Is traveling, which has its own complications, asking for more psychological trouble?
Not necessarily if you’re willing to prepare for what Michele Nealon calls “travel hiccups.”
“Traveling is simultaneously a stressful situation and a very happy situation,” said Nealon, a clinical psychologist and president of The Chicago School of Professional Psychology. You can’t anticipate everything that could go wrong on a trip, but you can plan how you will react, she said. If a flight is canceled, for example, consider beforehand how you can make the best of it. Stay calm. Take a walk or do something physical to discharge your stress, which is pent-up adrenaline, she said.
And if you’re with a group with a PITA (a Pain in the Anatomy.)? “You have to anticipate at some point with some person there’s going to be an issue,” she said. “What can help is focusing on respecting people.” That means avoiding pejorative labels related to age, gender, race, religion or political point of view.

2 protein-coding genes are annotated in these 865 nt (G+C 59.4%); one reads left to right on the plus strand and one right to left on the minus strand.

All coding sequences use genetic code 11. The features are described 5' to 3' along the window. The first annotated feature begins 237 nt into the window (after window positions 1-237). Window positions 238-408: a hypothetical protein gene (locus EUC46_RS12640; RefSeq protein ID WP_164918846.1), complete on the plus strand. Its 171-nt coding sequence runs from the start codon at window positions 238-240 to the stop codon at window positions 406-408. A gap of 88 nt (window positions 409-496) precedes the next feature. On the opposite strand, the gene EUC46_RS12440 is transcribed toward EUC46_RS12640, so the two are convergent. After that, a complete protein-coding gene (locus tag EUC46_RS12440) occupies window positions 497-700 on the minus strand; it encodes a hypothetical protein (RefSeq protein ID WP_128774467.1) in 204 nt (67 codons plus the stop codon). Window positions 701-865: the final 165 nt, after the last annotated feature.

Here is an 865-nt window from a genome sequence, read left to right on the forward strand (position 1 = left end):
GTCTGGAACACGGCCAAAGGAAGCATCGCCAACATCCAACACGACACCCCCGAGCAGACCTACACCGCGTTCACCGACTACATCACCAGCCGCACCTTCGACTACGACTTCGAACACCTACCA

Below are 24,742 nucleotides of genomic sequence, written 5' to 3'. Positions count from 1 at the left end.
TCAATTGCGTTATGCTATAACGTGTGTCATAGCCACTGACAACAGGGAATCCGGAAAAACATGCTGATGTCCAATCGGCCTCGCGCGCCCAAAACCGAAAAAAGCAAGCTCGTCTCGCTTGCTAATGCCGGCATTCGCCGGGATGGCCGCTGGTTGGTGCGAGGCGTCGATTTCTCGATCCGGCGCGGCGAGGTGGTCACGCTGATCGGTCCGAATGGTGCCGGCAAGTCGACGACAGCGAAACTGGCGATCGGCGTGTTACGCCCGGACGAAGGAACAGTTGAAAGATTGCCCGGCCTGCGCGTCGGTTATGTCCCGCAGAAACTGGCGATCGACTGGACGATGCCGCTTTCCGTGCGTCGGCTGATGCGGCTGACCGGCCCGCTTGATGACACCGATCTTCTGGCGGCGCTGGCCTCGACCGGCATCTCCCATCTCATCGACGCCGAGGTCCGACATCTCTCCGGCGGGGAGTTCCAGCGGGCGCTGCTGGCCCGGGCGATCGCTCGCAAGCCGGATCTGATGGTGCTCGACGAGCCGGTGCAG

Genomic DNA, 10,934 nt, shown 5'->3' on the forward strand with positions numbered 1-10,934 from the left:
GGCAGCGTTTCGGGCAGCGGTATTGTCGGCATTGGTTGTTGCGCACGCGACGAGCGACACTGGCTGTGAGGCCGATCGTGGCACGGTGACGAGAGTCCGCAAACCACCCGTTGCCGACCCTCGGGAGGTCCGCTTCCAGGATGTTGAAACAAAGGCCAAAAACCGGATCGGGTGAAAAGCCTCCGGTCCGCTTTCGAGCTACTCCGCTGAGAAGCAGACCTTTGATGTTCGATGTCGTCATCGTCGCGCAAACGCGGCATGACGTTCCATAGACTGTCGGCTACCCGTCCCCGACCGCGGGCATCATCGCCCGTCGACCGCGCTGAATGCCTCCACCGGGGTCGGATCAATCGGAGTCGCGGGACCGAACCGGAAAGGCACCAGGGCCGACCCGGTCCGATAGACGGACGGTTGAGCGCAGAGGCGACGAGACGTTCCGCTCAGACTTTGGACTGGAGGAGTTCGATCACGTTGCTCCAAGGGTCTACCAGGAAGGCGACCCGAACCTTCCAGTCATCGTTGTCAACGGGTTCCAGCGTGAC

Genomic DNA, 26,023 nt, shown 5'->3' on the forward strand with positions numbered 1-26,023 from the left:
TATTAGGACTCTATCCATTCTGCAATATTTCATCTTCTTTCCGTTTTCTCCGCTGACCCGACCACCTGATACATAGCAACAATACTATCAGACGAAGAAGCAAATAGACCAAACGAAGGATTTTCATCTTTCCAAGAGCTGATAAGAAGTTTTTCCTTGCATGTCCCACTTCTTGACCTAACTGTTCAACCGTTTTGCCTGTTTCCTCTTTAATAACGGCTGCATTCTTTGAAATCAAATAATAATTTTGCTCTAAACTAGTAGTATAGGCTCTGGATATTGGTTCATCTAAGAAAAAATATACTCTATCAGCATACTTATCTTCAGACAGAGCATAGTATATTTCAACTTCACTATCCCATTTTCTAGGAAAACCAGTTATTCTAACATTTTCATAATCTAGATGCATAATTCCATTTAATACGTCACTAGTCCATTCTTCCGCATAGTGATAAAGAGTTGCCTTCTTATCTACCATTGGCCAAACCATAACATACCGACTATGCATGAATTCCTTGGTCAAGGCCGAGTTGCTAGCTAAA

Finally, if that person is getting under your skin, explain your issue to the group leader, Nealon said. But if the PITA continues to bother you, even after a talk with the leader, you are within your rights to say, “Please don’t speak to me that way” or “I’d rather you not sit beside me.” If the person is drunk or otherwise chemically impaired, “be prepared to get up and move away,” she said.
It’s your job to have a good time on vacation, she said. It’s the group leader’s to try to keep a balance.”